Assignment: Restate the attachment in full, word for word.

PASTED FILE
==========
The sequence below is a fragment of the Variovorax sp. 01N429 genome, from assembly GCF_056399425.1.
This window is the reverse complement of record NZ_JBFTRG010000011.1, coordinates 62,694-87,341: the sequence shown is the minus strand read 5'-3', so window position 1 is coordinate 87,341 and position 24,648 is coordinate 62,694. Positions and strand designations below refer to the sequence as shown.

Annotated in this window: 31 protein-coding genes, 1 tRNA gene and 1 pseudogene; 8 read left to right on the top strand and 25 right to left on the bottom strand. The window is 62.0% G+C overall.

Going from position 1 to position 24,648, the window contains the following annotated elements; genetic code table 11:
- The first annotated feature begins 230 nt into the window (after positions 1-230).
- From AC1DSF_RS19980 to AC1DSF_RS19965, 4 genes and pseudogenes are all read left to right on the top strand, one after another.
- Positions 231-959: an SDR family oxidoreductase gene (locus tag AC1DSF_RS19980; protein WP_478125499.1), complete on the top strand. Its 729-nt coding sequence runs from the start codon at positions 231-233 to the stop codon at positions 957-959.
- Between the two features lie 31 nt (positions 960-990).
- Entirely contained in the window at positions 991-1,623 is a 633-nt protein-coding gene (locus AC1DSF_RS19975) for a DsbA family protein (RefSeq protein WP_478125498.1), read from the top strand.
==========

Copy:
The sequence below is a fragment of the Variovorax sp. 01N429 genome, from assembly GCF_056399425.1.
This window is the reverse complement of record NZ_JBFTRG010000011.1, coordinates 62,694-87,341: the sequence shown is the minus strand read 5'-3', so window position 1 is coordinate 87,341 and position 24,648 is coordinate 62,694. Positions and strand designations below refer to the sequence as shown.

Annotated in this window: 31 protein-coding genes, 1 tRNA gene and 1 pseudogene; 8 read left to right on the top strand and 25 right to left on the bottom strand. The window is 62.0% G+C overall.

Going from position 1 to position 24,648, the window contains the following annotated elements; genetic code table 11:
- The first annotated feature begins 230 nt into the window (after positions 1-230).
- From AC1DSF_RS19980 to AC1DSF_RS19965, 4 genes and pseudogenes are all read left to right on the top strand, one after another.
- Positions 231-959: an SDR family oxidoreductase gene (locus tag AC1DSF_RS19980; protein WP_478125499.1), complete on the top strand. Its 729-nt coding sequence runs from the start codon at positions 231-233 to the stop codon at positions 957-959.
- Between the two features lie 31 nt (positions 960-990).
- Entirely contained in the window at positions 991-1,623 is a 633-nt protein-coding gene (locus AC1DSF_RS19975) for a DsbA family protein (RefSeq protein WP_478125498.1), read from the top strand.